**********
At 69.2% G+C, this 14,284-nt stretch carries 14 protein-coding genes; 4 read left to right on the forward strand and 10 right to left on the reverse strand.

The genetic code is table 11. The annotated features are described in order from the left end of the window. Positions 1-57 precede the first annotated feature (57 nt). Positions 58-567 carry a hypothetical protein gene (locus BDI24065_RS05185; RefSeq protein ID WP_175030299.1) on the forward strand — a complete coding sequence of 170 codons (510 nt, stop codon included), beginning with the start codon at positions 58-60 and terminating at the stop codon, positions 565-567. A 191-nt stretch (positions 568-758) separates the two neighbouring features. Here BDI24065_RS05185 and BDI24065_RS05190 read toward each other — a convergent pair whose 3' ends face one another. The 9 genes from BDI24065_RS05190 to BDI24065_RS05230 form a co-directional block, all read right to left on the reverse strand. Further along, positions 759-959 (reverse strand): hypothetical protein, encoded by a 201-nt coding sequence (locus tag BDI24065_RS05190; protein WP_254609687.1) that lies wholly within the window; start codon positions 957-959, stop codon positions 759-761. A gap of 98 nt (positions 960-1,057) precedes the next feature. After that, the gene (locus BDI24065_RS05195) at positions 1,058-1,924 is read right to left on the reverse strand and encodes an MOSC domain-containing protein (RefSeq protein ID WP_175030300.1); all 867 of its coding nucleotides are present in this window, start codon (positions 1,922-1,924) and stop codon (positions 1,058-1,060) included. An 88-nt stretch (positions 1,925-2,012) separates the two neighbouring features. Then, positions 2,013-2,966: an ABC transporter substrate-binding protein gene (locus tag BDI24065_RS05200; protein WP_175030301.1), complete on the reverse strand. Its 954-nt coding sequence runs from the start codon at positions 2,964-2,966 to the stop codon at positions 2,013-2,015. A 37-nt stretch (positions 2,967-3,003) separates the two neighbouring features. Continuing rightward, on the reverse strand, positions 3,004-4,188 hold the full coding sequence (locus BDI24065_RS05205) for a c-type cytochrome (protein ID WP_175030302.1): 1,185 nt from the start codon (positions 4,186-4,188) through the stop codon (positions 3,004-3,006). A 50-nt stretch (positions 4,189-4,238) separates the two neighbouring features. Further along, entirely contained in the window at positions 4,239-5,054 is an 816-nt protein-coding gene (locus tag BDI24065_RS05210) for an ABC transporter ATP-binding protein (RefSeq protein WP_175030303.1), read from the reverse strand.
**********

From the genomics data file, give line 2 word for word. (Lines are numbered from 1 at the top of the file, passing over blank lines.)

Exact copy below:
The genetic code is table 11. The annotated features are described in order from the left end of the window. Positions 1-57 precede the first annotated feature (57 nt). Positions 58-567 carry a hypothetical protein gene (locus BDI24065_RS05185; RefSeq protein ID WP_175030299.1) on the forward strand — a complete coding sequence of 170 codons (510 nt, stop codon included), beginning with the start codon at positions 58-60 and terminating at the stop codon, positions 565-567. A 191-nt stretch (positions 568-758) separates the two neighbouring features. Here BDI24065_RS05185 and BDI24065_RS05190 read toward each other — a convergent pair whose 3' ends face one another. The 9 genes from BDI24065_RS05190 to BDI24065_RS05230 form a co-directional block, all read right to left on the reverse strand. Further along, positions 759-959 (reverse strand): hypothetical protein, encoded by a 201-nt coding sequence (locus tag BDI24065_RS05190; protein WP_254609687.1) that lies wholly within the window; start codon positions 957-959, stop codon positions 759-761. A gap of 98 nt (positions 960-1,057) precedes the next feature. After that, the gene (locus BDI24065_RS05195) at positions 1,058-1,924 is read right to left on the reverse strand and encodes an MOSC domain-containing protein (RefSeq protein ID WP_175030300.1); all 867 of its coding nucleotides are present in this window, start codon (positions 1,922-1,924) and stop codon (positions 1,058-1,060) included. An 88-nt stretch (positions 1,925-2,012) separates the two neighbouring features. Then, positions 2,013-2,966: an ABC transporter substrate-binding protein gene (locus tag BDI24065_RS05200; protein WP_175030301.1), complete on the reverse strand. Its 954-nt coding sequence runs from the start codon at positions 2,964-2,966 to the stop codon at positions 2,013-2,015. A 37-nt stretch (positions 2,967-3,003) separates the two neighbouring features. Continuing rightward, on the reverse strand, positions 3,004-4,188 hold the full coding sequence (locus BDI24065_RS05205) for a c-type cytochrome (protein ID WP_175030302.1): 1,185 nt from the start codon (positions 4,186-4,188) through the stop codon (positions 3,004-3,006). A 50-nt stretch (positions 4,189-4,238) separates the two neighbouring features. Further along, entirely contained in the window at positions 4,239-5,054 is an 816-nt protein-coding gene (locus tag BDI24065_RS05210) for an ABC transporter ATP-binding protein (RefSeq protein WP_175030303.1), read from the reverse strand.